Therefore, the reuse of own data or of third parties entails the consideration of the following aspects:

  • Who owns the data?
  • Are the data in a database protected?
  • Do you have permissions to preserve the data and allow it to be reused?
  • Are there restrictions on third party data?
  • Is there any embargo period that limits open access to data?
  • What licenses will be used to facilitate the reuse of your own data?

As the European Commission collects in the document Guidelines on Open Access to Scientific Publications and Research Data in Horizon 2020:

"As far as possible, projects must then take measures to enable third parties to access, mine, exploit, reproduce and disseminate (free of charge for any user) this research data. One simple and effective way of doing this is to attach Creative Commons License (CC-BY or CC0 tool) to the data deposited ( "

It should be taken into account that public domain licenses are the means to offer the data as openly as possible, since the licensor waives all rights (as far as possible with the applicable law applicable).

It should also be considered that the 4.0 version of the licenses Creative Commons It presents some improvements that may be of interest in the case of the research data:

  • Databases: coverage of the right "sui generis"of the databases, except for the explicit exclusion of the licensor.
  • Authorization: improvement of the procedure with which an author can request the non-mention of his authorship, both in the reproductions of his work and in the works derived therefrom. In addition, the users of the works can recognize the authorship of the works used through a link to a web page where this information is listed.
  • Interoperability: maximization of interoperability between CC licenses and other licenses.
  • Others: "What's New in 4.0".

Alex Ball, a member of the Digital Curation Center, has developed the guide How to License Research Data, a document that includes several aspects that need to be considered when granting a license to the research data:

  • Most projects can use standard licenses such as Creative Commons or Open Data Commons, but you can also make a personalized license according to the data casuistry and provided that you have the advice of professionals.
  • In cases where none of the existing licenses is fully satisfactory, you can opt for the granting of multiple licenses ("multiple licensing").
  • Creative Commons licenses treat datasets and databases as a whole, but not individual data included (differentiated from the databases or collection). This can be difficult in some complex cases, such as the collections of several copyrighted works.
  • The databases are included among the works that can be offered in the public domain by means of the CC0 license. In relation to the remaining Creative Commons licenses, it is recommended to use the 4.0 version.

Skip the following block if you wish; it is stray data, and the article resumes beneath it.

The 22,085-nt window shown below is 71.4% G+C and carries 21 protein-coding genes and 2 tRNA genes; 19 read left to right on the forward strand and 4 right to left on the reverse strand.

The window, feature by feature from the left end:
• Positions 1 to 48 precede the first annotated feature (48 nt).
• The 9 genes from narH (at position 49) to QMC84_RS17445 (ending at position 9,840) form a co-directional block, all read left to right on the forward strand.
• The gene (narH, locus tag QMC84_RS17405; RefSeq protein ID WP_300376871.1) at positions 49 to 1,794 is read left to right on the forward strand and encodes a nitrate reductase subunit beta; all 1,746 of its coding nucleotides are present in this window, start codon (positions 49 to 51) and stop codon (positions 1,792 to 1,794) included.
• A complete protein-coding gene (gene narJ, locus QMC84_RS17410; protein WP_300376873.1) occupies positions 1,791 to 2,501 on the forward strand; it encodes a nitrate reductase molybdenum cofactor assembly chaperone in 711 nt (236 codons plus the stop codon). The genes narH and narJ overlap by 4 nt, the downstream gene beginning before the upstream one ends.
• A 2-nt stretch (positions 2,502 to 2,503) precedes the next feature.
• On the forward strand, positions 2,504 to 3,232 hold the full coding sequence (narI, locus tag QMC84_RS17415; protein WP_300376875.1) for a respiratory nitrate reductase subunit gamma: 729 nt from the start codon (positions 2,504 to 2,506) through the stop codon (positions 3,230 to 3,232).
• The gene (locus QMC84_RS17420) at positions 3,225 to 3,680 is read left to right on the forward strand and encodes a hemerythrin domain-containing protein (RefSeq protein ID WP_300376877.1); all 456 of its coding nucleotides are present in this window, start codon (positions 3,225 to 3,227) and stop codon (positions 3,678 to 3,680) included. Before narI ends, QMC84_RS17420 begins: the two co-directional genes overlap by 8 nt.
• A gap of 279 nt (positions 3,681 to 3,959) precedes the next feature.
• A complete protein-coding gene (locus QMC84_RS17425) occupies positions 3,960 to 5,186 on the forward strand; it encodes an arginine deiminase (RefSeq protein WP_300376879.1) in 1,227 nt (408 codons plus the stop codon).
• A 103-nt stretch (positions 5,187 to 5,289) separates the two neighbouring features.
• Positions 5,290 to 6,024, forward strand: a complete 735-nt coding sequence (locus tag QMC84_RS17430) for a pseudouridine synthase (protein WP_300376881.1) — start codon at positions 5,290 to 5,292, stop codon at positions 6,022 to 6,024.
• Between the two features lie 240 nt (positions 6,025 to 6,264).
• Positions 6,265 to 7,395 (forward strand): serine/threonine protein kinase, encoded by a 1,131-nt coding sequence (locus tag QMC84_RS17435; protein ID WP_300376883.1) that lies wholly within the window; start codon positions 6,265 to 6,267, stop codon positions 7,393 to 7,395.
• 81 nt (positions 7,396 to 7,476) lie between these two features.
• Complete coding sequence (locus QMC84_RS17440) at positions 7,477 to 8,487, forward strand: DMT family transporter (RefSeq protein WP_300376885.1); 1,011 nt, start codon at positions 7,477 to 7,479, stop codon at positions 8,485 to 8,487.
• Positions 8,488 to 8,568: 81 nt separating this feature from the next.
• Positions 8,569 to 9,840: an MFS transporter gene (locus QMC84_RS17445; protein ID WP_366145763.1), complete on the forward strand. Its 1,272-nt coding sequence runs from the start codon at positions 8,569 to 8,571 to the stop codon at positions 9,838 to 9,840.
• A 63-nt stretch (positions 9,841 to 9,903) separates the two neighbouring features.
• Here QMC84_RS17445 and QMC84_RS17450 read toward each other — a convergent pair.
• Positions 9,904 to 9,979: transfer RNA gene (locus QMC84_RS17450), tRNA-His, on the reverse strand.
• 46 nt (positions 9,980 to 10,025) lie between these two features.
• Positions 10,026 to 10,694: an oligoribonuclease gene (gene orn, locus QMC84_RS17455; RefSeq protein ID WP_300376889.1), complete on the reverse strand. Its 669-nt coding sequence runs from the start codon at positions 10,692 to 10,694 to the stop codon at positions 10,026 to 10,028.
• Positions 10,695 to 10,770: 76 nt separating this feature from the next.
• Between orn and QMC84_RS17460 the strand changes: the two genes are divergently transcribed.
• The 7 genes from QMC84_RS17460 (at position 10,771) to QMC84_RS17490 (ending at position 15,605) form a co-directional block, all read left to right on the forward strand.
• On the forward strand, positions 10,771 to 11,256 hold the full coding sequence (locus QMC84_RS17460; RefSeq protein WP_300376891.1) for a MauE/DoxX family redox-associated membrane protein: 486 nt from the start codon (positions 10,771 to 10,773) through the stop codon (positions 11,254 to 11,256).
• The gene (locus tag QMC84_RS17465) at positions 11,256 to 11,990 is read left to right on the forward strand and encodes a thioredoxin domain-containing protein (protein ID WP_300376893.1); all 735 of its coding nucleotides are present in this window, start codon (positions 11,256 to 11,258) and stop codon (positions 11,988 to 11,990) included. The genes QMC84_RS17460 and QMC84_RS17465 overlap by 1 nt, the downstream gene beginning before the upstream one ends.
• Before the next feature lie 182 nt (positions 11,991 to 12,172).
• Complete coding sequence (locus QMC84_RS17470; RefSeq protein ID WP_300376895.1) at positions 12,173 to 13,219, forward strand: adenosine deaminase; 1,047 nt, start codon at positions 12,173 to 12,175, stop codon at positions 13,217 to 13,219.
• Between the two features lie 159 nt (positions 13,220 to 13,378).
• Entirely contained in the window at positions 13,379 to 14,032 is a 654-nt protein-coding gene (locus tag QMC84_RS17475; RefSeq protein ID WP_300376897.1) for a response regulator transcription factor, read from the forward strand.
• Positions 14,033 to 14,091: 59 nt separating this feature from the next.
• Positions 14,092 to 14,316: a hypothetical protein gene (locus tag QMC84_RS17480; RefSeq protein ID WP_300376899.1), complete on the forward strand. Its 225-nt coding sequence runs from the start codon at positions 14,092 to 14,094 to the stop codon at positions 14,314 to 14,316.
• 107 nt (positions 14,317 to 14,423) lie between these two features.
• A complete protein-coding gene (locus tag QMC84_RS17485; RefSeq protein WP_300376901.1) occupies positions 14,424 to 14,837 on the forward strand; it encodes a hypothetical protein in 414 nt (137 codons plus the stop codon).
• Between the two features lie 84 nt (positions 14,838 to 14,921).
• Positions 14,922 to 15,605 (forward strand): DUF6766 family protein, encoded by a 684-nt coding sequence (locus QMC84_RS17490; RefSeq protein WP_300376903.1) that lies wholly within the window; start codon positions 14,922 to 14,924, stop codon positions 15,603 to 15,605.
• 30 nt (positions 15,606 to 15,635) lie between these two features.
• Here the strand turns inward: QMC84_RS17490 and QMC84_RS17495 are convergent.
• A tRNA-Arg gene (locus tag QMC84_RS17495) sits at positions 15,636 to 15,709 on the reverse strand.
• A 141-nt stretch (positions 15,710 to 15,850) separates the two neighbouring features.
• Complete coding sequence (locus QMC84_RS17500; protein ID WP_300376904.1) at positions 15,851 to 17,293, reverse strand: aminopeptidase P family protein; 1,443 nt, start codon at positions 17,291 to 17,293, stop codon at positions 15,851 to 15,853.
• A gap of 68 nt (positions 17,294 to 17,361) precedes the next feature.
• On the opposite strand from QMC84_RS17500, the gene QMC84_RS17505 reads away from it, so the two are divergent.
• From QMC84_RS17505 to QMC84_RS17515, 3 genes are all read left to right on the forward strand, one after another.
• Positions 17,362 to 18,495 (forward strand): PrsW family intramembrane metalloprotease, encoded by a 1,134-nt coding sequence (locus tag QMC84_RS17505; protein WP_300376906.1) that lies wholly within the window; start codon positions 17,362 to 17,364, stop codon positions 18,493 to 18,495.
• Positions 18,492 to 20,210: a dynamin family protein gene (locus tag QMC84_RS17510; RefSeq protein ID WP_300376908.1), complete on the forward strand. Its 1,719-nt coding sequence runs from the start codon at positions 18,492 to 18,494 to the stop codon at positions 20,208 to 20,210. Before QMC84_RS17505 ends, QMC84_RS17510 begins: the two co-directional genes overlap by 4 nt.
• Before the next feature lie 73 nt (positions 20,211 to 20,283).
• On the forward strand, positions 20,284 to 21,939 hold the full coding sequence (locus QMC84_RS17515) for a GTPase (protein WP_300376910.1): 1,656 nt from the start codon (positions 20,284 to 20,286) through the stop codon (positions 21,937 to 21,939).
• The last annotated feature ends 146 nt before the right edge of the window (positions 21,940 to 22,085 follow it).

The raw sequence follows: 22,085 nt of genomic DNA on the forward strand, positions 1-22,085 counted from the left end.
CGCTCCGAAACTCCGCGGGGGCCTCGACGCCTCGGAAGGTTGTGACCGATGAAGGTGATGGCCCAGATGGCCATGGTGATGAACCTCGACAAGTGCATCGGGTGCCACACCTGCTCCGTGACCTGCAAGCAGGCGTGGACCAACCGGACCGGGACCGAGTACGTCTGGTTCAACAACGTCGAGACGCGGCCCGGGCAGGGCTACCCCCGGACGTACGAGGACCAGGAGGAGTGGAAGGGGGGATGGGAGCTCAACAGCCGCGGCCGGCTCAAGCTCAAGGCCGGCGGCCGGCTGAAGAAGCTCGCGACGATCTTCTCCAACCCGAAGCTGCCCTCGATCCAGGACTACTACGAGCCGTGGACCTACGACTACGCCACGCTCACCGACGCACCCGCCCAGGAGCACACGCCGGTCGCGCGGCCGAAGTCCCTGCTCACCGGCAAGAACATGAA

• There are other licenses, as part of the Open Data Commons project, which are specific to databases:
    • Open Data Commons Attribution License (ODC-BY): A license that allows third parties to copy, distribute and use the database, as well as use it to create new content, databases or database collections (as long as the original database is cited ).
    • Open Data Commons Database License (ODbL): It is the same license as the ODC-BY but, in the event that new derivative databases (not database collections or other possible derivative contents) are made, the same license must be granted that the base of original data. It also allows the application of Digital Rights Management (DRM) technology, both in the original database and the derivative, as long as an unrestricted copy of the database is offered alternately.
    • Open Data Commons Public Domain Dedication and License (PDDL): License similar to CC0, but written specifically for databases. It allows you to copy, distribute and use the database, as well as create derivative works and databases, without any other restrictions.

As set forth in the preamble to these licenses Open Data Commons:

  • ODC-BY i ODbL They only cover rights on the database, not on the contents of the database (images, audiovisual material, etc.). In this case, licensors will have to use ODbl together with other licenses.
  • However, PDDL It can be used for databases or its contents (data), both jointly and individually.

Ethical aspects and citation

The ethical aspects affect the data that can be displayed, the time and the anonymity of the people involved, respecting the dignity and the integrity to guarantee the privacy and the confidentiality.

You must consider:

To correctly quote the search data, follow the guidelines.

Last update: 02 / 10 / 2019